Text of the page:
Radiograph of the lip showing the radiopaque tooth fragment.

Figure 3:

Exposure of the embedded tooth fragment.

Figure 4:

Postoperative photograph after suturing.

Figure 5:

Photograph of the tooth fragment embedded in the lip.

Discussion

Traumatic injury to the upper anterior teeth is most commonly encountered in the first decade of life, with falls being the most frequent etiology. It has been reported that these injuries occur in association with soft tissue lacerations; as a result, the embedding of the fractured tooth fragment in the surrounding soft tissues is a common sequela.[123] An extensive review of PubMed literature revealed reports of tooth fragments embedded in various soft tissues [Table 1].[123] Among these, in most of the reported cases (16 out of 24 case reports), the lower lip was the most common site for the embedded incisor fragment.[1,3,4,9,1117,19,20,22,23] However, Kalra et al.,[10] Cubukcu et al.,[18] and Agarwal et al.[2] reported cases with tooth fragments embedded in the upper lip. McDonnell and McKiernan (in 1986)[7] and Hill et al.[6] published case reports of tooth fragments embedded in the tongue.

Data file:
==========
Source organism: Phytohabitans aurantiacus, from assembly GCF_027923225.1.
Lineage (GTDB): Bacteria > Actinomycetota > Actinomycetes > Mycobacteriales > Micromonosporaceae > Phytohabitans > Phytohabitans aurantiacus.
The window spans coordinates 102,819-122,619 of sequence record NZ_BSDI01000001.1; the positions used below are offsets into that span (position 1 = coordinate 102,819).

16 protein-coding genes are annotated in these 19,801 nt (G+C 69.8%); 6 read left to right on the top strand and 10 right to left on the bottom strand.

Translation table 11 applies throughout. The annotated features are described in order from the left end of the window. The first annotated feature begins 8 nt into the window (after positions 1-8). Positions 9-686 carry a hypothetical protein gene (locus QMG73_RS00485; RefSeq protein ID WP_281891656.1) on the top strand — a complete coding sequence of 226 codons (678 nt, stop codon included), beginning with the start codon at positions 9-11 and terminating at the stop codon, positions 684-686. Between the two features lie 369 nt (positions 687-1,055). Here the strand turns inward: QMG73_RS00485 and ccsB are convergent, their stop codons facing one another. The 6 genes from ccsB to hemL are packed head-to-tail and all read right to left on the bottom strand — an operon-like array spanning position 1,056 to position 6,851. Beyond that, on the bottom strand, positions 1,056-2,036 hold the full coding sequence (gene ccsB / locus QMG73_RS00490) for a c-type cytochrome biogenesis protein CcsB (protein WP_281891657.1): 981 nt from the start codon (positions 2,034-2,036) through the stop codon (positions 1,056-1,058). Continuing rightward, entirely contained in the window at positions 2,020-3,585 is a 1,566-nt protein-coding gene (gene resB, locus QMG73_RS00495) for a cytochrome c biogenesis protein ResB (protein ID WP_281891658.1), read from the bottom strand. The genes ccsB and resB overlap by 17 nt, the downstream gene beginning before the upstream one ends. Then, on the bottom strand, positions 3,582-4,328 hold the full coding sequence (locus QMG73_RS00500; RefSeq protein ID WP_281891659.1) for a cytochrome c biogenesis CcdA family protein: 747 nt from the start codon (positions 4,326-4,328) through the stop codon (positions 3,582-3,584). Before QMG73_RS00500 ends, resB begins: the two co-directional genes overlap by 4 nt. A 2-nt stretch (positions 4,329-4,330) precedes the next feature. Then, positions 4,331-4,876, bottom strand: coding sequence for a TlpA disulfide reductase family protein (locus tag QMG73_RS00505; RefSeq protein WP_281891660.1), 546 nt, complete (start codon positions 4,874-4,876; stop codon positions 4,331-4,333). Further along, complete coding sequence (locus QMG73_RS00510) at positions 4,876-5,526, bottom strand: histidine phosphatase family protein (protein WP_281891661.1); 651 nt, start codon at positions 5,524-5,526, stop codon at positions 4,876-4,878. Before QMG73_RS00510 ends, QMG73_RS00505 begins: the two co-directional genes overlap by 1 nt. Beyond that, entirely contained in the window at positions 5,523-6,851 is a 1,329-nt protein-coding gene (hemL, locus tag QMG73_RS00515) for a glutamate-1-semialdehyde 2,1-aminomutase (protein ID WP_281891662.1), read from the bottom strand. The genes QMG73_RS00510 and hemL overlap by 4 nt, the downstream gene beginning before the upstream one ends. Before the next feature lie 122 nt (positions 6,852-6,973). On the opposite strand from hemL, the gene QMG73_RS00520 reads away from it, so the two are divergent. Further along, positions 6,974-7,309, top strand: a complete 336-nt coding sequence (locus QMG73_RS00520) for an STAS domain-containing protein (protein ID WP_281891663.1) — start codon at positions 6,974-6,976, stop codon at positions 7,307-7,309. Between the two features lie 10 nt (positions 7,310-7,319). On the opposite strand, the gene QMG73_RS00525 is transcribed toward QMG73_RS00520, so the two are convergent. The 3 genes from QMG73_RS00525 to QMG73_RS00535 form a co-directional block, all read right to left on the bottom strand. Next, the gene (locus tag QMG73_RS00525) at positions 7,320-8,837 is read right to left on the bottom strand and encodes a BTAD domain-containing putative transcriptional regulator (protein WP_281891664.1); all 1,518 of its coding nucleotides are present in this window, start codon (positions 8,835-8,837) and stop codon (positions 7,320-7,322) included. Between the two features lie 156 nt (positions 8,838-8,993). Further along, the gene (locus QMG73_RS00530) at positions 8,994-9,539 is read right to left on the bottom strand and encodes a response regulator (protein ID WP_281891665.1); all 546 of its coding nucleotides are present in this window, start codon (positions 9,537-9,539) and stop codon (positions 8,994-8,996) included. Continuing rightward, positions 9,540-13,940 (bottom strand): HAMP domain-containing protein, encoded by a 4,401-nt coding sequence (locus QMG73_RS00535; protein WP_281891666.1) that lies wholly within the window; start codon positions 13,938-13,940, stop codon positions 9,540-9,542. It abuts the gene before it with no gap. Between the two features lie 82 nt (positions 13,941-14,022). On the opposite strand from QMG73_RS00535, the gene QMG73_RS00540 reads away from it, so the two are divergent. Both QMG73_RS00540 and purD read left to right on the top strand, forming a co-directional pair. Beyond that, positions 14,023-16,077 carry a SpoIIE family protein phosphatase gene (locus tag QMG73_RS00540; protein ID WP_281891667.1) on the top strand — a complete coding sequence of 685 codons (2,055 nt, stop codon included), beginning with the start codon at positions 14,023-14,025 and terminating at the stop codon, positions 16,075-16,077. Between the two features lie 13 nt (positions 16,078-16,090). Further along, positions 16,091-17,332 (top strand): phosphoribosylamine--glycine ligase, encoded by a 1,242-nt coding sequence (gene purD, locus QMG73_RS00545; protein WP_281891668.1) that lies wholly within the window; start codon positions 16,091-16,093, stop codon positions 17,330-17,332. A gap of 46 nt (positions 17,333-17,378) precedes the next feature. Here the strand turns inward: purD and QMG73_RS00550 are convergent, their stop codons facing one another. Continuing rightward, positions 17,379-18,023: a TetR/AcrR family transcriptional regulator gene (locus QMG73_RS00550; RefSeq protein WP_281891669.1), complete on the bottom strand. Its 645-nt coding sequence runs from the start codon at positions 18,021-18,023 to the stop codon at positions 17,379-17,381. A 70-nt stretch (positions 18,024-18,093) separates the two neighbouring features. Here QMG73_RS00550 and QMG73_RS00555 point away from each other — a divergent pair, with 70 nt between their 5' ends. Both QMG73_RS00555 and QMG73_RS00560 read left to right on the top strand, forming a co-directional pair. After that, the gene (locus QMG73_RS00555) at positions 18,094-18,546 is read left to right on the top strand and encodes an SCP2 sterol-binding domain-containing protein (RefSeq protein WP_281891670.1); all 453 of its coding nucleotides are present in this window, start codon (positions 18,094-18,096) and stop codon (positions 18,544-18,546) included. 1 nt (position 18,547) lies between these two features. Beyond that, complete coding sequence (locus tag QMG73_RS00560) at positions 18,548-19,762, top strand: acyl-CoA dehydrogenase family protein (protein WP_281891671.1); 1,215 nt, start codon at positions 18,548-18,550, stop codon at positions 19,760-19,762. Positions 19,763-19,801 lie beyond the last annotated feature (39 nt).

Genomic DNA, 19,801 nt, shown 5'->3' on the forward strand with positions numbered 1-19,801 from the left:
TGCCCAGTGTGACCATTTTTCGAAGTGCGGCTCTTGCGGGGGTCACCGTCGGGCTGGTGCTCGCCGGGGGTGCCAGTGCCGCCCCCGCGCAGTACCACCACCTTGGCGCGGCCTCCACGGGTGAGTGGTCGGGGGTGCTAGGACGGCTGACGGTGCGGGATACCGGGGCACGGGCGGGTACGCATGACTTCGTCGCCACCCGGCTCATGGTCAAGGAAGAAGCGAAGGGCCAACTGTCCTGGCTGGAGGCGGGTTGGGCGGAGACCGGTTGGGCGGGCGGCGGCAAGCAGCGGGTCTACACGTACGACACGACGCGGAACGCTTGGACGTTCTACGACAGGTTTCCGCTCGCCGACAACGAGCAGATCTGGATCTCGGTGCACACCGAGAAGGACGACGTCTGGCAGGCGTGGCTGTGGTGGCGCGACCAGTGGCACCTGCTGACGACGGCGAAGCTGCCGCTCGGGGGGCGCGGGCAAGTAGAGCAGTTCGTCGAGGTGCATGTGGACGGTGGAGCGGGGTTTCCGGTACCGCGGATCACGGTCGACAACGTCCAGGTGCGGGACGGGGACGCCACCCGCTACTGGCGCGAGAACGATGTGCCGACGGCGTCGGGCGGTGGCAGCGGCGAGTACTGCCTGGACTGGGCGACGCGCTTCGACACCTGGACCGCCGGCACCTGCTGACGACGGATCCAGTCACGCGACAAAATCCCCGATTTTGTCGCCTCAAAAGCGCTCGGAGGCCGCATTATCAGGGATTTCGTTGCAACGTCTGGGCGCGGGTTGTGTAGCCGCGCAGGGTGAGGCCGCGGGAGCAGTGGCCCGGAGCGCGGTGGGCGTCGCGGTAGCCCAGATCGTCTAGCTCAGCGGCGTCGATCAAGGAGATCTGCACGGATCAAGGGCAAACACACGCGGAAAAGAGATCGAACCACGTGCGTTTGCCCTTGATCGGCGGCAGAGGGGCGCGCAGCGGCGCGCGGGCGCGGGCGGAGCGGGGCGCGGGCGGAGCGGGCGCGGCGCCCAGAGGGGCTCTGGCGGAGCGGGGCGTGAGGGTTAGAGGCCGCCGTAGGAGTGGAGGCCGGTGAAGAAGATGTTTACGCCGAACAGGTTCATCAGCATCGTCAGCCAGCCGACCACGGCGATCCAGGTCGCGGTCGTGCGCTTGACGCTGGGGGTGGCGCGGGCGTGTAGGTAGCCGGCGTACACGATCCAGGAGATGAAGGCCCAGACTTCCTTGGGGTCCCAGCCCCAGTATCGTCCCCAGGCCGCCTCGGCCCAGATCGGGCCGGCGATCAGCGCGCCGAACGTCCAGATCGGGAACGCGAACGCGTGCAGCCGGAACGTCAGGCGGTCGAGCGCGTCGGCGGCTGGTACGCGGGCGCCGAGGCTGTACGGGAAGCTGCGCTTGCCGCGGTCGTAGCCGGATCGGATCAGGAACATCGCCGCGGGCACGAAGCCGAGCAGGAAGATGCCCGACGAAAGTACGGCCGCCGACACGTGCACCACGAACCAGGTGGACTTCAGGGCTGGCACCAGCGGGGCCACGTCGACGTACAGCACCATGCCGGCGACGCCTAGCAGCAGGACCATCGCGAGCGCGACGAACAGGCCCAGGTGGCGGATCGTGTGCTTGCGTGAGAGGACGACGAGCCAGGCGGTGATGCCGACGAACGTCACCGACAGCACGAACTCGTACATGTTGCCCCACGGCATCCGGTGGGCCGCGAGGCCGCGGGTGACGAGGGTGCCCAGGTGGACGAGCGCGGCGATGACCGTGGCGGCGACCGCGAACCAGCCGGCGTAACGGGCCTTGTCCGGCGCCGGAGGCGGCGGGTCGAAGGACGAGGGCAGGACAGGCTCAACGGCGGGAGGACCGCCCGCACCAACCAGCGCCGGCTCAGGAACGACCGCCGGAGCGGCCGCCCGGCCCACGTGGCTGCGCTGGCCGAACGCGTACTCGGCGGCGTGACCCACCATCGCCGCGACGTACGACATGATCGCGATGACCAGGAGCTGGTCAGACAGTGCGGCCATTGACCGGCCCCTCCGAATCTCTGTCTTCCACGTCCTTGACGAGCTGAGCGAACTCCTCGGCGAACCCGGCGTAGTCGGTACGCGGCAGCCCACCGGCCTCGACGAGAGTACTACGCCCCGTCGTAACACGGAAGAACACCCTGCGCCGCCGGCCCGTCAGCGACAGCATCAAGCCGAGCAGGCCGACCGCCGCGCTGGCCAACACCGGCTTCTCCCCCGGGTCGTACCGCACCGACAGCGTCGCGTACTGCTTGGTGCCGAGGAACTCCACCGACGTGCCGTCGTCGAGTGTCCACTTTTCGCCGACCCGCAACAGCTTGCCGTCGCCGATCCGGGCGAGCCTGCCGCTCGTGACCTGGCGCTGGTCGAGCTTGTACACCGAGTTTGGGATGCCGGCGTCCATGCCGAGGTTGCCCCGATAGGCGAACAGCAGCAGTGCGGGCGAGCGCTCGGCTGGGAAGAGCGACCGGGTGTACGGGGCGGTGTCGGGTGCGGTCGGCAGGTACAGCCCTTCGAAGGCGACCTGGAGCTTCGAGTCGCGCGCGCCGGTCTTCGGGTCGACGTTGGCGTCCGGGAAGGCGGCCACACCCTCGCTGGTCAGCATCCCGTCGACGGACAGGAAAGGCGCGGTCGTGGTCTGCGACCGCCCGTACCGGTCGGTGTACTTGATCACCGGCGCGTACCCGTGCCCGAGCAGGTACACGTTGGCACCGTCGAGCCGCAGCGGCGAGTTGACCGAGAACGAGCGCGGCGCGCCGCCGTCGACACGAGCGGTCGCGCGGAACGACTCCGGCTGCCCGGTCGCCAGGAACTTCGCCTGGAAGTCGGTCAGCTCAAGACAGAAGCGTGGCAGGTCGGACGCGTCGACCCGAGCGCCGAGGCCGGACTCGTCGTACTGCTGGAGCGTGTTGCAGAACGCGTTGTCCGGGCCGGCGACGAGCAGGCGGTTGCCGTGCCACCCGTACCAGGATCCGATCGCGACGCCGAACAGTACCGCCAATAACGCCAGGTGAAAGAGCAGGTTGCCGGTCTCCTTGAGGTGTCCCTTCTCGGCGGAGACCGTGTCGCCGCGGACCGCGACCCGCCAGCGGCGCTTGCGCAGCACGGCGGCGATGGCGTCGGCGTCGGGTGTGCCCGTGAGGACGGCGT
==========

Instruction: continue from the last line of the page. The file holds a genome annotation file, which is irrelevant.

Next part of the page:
There are reports of spontaneous eruption of the undetected tooth fragments from the soft tissues. If the tooth does not erupt and remains within the soft tissues, persistent chronic infection with pus discharge and disfiguring fibrosis may occur. In 2010, Al-Jundi[17] reported a case of a tooth fragment embedded in the lower lip that remained undiagnosed for 18 months. This is the only report in the literature documenting the duration of a tooth embedded in the lip for this length of time. In 2006, Rao and Hegde[14] published a case report on the spontaneous eruption of the occult tooth after 8 months of entrapment in the lower lip. In the present case, the tooth remained within the lip for 10 months, leading to fibrosis and discoloration of the skin. A recent report published by Barua et al. [22] described a tooth fragment embedded in the lower lip for 5 months [Table 1].

Tooth fragments embedded in the soft tissue may not be easily detectable clinically. Therefore, every attempt should be made to locate the missing tooth structure before the wound is closed. If laceration and bleeding make clinical examination difficult, simple soft tissue and occlusal radiographs should be taken to help detect tooth fragments entrapped in the oral soft tissues.[2,18,23] Once the embedded tooth is diagnosed on radiographs, complete removal of the fractured tooth fragment is important to prevent infection, disfiguring, scarring and discoloration of the skin.